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Five Must-Watch Issues For Business in 2014

Posted: December 21, 2013 3:00 a.m.
Updated: December 21, 2013 2:00 a.m.

The Valley Industry and Commerce Association (VICA) saw a record legislative session in 2013: a 90 percent success rate in the Senate and Assembly and an 84 percent success rate once Gov. Jerry Brown’s signatures and vetoes were factored in.

Despite a Democratic supermajority, legislators remained fairly moderate in their policymaking. However, all it takes is a different mix of legislators to pass legislation in 2014 that failed to gain traction in 2013.

Here are some of the perennial issues that we will certainly see again – for better or worse.

CEQA reform

One of VICA’s legislative priorities in 2013 was to pass meaningful improvements to the 40-year-old California Environmental Quality Act in 2013. Business advocates were hopeful during the last legislative session about Senate Pro Tem Darrell Steinberg’s CEQA reform bill. Unfortunately, it did not address crucial problems with the legislation, including unnecessary environmental reviews and meritless lawsuits, a lack of transparency in CEQA litigation, weak plaintiff responsibility and the slow litigation process.

Developers like Newhall Land – 18 years into their fight to build Newhall Ranch – are in need of legislators to enact common-sense changes to this environmental mandate. As the construction industry continues to improve, it is important that future projects can actually break dirt and give people jobs, instead of creating more backlog in our overcrowded court system.

If other issues don’t distract the attention span of our legislators, then 2014 could be the year that moderate Democrats help make crucial CEQA reform a priority for the year.

Living wage mandates

Various employee unions have pushed for increasing living wage levels. If a business is under contract with a city or receives some type of assistance from a city then the business must pay employees a pre-determined wage, well above the state’s minimum wage. MIT calculated that the living wage in Santa Clarita for one adult would be $11.37 for one adult and $23.53 if that adult has one child. A couple would need to make a total of $17.20 an hour.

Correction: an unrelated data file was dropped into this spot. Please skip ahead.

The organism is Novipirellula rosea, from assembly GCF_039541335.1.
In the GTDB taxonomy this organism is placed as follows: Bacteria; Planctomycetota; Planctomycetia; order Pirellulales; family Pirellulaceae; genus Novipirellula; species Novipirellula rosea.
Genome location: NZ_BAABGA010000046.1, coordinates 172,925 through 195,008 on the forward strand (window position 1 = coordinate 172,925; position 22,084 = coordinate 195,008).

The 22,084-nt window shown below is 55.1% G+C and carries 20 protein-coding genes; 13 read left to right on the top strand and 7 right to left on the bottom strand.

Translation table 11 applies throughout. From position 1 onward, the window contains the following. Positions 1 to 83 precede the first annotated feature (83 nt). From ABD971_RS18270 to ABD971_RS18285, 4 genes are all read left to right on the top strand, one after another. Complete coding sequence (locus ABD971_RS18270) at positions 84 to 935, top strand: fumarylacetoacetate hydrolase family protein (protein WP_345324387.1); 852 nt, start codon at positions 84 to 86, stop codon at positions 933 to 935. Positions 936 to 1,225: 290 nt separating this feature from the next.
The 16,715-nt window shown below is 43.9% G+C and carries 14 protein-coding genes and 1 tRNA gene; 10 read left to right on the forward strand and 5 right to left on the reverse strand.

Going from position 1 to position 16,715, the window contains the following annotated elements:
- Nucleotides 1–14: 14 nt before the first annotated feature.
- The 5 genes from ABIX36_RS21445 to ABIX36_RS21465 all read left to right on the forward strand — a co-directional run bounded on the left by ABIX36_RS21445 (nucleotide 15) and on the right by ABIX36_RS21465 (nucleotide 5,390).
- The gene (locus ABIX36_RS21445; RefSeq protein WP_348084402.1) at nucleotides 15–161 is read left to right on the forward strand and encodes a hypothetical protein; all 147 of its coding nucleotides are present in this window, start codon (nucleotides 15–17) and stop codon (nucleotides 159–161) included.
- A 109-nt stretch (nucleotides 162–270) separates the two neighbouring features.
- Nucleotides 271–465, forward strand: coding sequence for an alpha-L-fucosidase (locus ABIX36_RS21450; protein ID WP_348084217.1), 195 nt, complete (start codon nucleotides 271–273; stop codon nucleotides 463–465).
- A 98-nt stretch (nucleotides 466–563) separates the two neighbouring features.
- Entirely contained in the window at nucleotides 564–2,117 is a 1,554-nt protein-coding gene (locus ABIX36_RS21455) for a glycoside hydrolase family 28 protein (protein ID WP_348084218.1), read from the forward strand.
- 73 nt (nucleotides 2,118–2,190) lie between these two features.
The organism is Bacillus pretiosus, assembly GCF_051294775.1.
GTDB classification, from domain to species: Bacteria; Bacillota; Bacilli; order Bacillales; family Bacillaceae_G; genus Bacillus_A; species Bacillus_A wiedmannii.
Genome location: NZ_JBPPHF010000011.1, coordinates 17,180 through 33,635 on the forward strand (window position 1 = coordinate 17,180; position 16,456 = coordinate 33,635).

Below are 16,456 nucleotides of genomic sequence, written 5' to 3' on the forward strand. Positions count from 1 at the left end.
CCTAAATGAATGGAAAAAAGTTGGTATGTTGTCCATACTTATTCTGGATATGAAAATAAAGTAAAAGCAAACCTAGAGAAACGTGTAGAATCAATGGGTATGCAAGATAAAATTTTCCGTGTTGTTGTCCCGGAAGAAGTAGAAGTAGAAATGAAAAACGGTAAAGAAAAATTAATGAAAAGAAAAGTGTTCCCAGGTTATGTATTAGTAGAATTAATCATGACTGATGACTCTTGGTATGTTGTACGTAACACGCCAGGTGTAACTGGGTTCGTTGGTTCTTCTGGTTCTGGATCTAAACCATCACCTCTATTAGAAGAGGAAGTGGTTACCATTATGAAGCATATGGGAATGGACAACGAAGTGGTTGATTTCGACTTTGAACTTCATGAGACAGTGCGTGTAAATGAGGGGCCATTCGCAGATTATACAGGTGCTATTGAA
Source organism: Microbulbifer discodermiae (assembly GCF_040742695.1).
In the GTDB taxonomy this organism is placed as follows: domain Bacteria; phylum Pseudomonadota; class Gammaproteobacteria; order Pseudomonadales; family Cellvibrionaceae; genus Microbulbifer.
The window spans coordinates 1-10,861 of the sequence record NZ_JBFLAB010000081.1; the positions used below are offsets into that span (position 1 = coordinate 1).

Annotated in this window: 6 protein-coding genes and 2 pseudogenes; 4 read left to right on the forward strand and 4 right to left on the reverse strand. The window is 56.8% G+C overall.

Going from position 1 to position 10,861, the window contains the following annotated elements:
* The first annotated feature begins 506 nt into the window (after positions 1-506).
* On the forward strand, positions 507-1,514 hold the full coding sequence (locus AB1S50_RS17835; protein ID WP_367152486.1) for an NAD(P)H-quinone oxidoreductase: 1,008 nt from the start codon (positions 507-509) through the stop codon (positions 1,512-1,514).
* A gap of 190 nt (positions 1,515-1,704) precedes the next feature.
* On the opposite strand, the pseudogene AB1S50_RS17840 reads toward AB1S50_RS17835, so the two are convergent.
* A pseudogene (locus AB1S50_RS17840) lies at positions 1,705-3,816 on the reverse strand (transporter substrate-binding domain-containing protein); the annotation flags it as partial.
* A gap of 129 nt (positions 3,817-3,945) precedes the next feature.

Legislators regularly introduce legislation to increase the state living wage levels, but historically have not been successful in passing such policy. However, the Democratic supermajority voted in 2013 to increase the minimum wage from $8 to $9 in 2014 and $10 in 2015, driving the minimum wage up very close to the living wage in our area. We expect the momentum from this gives a living wage bill more traction. It’s very important that businesses show their opposition to this job-killing policy.

About 36 percent of Santa Clarita’s commercial real estate vacancies are in retail space. If the minimum wage continues to go up, then the region can lose out on restaurants and stores that would want to fill those vacancies but can’t afford the employee costs.

Split-roll initiatives

One issue that VICA annually fights in Sacramento is a split-roll proposal – an ill-advised measure that eliminates the caps on property tax increases for commercial properties mandated by Proposition 13 and expands the definition for a “change of ownership” in commercial property.